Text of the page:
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All the Better to See Sperm Whales With, My Dear. | BenchFly
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All the Better to See Sperm Whales With, My Dear.

The colossal squid has the largest eyes on the planet, but it remains a mystery as to why. These soccer ball-sized eyes are almost three times the size of the second largest animal eyes (those of the sperm whale reach 109mm in diameter), and up until now they were thought to have a diameter of 250 to 400mm. However studying them has proved challenging, as these underwater giants are extremely elusive.

Animal eyes are uniquely adapted to the lives of their owners. For example, birds of prey have eyes that can spot small rodents moving as they soar hundreds of feet above them. Grazing animals, however, have excellent peripheral vision and have their eyes positioned on the sides of their heads in order to increase their field of vision and watch out for predators.

But in no other animal than the squid does this adaptation result in a gargantuan eyeball.

A new paper published this month in Current Biology postulates a new theory that might underscore the evolution of this huge organ.  Researchers at Lund University, Sweden, and Duke University, North Carolina, began their research by trying to find an accurate measurement of a squid eyeball.  They dug up a photograph from 1981 that showed a freshly caught squid with a pupil that measured 90mm in diameter. They also took a direct measurement of the eye of a squid captured in New Zealand, which had a diameter of 270mm. That’s bigger than a human head!

You seen my body anywhere?

The team then used various modeling approaches to test the situations in which this eye might perform well in an effort to find the selection pressure that drove its development. They took into account the fact that these animals live in deep water where there is little or no sunlight, and also the refractive properties of water. They found that while certain properties, such as hunting for small prey, were not aided by a large eye, the ability to spot large objects would be enhanced.

So what large objects would a colossal squid need to spot?

Sperm whales. They like to eat squid, and unlike other whale-bait, giant and colossal squid actually possess enough speed to elude these large predators. But wait…wouldn’t it be too dark to see a sperm whale? Yes, but the squid likely aren’t looking directly at the whale but at the bioluminescence (generated by a number of species of plankton) it disturbs as it approaches.

Sadly this is where the theory falls apart a little, as it would only account for this eye-adaption if colossal squid were usually found inhabiting plankton-rich waters. And even if they were, how would they know the plankton were there without a large animal to disturb them? The authors suggest that perhaps squid are attracted to the plankton for some other reason, such as to find a mate, but that’s unfortunately where the speculation ends.

One thing’s for sure, though; a giant squid would look far more terrifying in grandma’s nightgown than a wolf. Tentacles everywhere.


Katie Pratt is a graduate student in Molecular Biology at Brown University. She has a passion for science communication, and in an attempt to bring hardcore biology and medicine to everyone, she blogs jargon-free at www.katiephd.com. Follow her escapades in the lab and online on Twitter.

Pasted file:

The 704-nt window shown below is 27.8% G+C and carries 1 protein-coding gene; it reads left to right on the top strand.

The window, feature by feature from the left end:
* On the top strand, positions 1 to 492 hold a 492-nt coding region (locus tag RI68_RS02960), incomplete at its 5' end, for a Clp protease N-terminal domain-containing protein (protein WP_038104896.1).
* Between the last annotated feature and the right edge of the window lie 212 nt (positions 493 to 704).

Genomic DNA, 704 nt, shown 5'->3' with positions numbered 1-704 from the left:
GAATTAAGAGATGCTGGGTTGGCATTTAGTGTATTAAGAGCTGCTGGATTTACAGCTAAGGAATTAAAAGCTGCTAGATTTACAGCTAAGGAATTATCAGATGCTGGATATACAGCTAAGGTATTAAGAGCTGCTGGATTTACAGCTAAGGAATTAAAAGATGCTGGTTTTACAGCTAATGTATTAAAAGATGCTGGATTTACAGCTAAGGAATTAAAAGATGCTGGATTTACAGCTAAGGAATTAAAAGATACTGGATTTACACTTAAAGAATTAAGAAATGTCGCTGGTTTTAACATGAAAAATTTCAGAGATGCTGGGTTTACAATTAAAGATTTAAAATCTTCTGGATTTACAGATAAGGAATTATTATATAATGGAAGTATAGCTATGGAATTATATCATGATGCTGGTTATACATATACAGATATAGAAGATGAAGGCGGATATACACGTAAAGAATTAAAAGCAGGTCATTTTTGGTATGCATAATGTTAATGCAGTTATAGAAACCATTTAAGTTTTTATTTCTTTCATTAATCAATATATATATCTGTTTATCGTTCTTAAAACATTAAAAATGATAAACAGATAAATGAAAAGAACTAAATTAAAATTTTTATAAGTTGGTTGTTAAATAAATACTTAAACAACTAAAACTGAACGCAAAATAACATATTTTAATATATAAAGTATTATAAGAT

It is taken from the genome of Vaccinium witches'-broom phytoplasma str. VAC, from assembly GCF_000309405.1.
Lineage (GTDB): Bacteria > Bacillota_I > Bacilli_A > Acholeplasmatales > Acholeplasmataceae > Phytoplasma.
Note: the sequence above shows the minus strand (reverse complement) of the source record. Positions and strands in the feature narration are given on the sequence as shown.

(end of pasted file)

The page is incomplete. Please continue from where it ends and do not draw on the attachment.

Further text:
Be the first one to mind the gap by filling in the size of the squid eyeball (+/- 10mm) as a comment and get your name in the blog along with a sweet new BenchFly mug!

UPDATE: Congratulations to Veena Thomas – winner of this week’s Mind the Gap!

About the winner: Dr. Veena Thomas is a postdoctoral fellow in Vijay Pande’s lab at Stanford University. Her research interests include computational simulations of protein aggregation diseases, for which she was awarded an NRSA fellowship, and ligand-based drug design for neglected diseases.



About the prize: In addition to fame and glory beyond their wildest dreams, winners receive our new hot-off-the-presses large (15 oz) BenchFly mug to help quench their unending thirst for scientific knowledge… or coffee. Check out where the mug has traveled – will you be the first in your state or country to win one?


Miss a previous edition of Mind the Gap? Shame on you! Don’t worry – we’ve got you covered:

Saw VII: The Revenge of the Sawfish

Caution: Objects May Appear Larger Than They Really Are

Facebook Updates: The Good, The Bad, and The Vague

Scared of Dropping the Soap? Worry No More.

New Year’s Lab-olutions

A Social Network for Food: Why Won’t Vanilla Friend Garlic?

I’d Rather Die Fat and Young than Old and Skinny

Look Into My Wide, Vacant, Eyes

I’m Just Mad About Saffron

Sweet Relief: How Sugar May Help Reverse Climate Change

Laughter Really is the Best Medicine

All Work and No Play Makes Katie RSI Prone

Sexual Identity and Autocrine Stimulation: Oh, To Be Teenage Yeast

On Wine, Sunburns and the Tendency of Headlines to Mislead

Which Came First: The Opossum or the Snake?

Pigeons Know a Crazy Woman When they See One

To Boldly Go Where No Worm Has Gone Before

Another One Bites the Dust: Rinderpest Eradicated

Scientists Just Wanna Have Fun (Like Uncaged Monkeys)

Mosquitoes Eating You Alive? Cheesy Feet Could be the Problem



4 comments so far. Join The Discussion

  1. Veena Thomas

    wrote on March 21, 2012 at 2:20 pm

    270 mm

  2. alan@benchfly

    wrote on March 21, 2012 at 2:29 pm

    270 is what we were looking for- we've got a winner!

  3. Veena Thomas

    wrote on March 21, 2012 at 2:31 pm

    Awesome!! Thanks so much!! Third time's a charm! :)

  4. Kanav Jain

    wrote on March 21, 2012 at 2:27 pm

    243 mm? http://squid.tepapa.govt.nz/images/gallery/anatom

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